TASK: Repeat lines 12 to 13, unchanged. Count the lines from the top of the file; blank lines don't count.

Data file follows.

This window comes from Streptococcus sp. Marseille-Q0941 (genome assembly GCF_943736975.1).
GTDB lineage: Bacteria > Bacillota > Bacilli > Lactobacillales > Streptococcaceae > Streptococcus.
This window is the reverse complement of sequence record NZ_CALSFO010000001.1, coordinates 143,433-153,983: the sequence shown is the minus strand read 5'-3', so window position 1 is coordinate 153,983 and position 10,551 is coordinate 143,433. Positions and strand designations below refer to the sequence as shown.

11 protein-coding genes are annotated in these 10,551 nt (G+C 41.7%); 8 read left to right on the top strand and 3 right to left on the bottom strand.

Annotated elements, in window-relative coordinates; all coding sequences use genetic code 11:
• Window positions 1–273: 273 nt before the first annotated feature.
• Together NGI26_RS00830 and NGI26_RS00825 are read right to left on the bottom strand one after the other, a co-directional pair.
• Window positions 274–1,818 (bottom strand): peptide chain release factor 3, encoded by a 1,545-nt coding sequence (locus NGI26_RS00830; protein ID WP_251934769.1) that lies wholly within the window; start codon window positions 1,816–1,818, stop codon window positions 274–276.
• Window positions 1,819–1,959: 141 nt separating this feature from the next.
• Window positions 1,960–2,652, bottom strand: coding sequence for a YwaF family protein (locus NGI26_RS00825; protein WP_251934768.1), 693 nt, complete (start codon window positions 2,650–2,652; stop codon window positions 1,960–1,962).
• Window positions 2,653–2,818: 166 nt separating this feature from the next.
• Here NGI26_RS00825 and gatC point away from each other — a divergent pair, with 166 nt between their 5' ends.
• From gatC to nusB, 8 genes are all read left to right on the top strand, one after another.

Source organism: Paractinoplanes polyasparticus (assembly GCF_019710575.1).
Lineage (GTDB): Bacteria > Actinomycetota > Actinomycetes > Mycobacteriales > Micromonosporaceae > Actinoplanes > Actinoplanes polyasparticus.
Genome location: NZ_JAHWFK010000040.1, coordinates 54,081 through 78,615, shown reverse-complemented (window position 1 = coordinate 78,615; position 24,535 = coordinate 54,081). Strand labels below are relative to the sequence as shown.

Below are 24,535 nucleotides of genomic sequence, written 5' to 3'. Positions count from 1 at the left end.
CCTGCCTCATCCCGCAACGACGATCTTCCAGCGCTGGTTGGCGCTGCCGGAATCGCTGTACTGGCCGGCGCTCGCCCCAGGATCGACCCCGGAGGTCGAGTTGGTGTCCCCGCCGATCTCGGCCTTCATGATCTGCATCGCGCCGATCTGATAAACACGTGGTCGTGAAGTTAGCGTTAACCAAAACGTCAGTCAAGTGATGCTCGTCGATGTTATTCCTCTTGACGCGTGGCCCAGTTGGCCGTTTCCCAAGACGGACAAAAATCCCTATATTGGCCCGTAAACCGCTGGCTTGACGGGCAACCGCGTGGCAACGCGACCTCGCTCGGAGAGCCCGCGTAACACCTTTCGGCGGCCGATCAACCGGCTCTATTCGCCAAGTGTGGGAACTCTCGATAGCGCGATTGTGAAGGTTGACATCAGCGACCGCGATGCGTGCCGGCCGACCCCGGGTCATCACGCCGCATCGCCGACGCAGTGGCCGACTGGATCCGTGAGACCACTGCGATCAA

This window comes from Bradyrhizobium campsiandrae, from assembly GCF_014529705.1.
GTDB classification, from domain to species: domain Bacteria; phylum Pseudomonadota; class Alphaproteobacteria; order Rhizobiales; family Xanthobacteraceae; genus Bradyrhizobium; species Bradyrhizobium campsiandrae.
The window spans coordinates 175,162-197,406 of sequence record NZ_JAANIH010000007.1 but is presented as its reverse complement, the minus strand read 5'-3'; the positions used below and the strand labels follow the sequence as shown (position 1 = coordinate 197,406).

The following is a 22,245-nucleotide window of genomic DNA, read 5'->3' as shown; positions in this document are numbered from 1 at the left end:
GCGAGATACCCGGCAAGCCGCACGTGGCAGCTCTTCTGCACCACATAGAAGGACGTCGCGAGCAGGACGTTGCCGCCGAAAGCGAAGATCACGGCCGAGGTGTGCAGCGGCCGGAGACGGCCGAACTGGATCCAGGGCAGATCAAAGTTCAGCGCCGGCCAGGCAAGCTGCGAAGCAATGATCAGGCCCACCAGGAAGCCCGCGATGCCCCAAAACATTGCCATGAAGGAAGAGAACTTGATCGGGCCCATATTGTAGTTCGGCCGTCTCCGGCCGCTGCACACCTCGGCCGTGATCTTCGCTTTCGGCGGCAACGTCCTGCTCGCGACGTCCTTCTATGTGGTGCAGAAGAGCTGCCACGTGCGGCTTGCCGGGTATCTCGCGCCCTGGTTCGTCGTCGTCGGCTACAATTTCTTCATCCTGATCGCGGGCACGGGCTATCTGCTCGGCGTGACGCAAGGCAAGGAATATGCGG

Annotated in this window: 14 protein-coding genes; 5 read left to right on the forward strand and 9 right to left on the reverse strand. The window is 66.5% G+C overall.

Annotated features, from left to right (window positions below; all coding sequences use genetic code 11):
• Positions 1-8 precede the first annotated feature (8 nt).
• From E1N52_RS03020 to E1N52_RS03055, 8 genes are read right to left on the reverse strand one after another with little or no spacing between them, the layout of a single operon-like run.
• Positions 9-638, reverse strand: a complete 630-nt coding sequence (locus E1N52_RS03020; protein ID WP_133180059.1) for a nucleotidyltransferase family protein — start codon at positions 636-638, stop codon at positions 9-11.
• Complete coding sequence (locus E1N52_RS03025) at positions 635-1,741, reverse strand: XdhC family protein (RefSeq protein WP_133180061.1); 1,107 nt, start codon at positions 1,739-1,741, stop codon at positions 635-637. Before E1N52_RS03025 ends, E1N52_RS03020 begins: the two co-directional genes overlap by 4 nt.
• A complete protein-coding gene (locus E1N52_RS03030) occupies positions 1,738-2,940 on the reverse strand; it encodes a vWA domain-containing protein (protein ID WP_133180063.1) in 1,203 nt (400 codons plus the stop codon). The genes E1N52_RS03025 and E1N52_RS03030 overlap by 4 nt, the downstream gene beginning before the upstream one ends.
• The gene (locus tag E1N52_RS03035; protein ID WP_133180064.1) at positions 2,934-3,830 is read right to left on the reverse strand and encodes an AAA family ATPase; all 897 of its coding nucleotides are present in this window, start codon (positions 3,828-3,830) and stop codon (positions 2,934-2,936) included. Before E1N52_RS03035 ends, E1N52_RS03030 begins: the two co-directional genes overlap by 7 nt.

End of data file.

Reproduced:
• Here NGI26_RS00825 and gatC point away from each other — a divergent pair, with 166 nt between their 5' ends.
• From gatC to nusB, 8 genes are all read left to right on the top strand, one after another.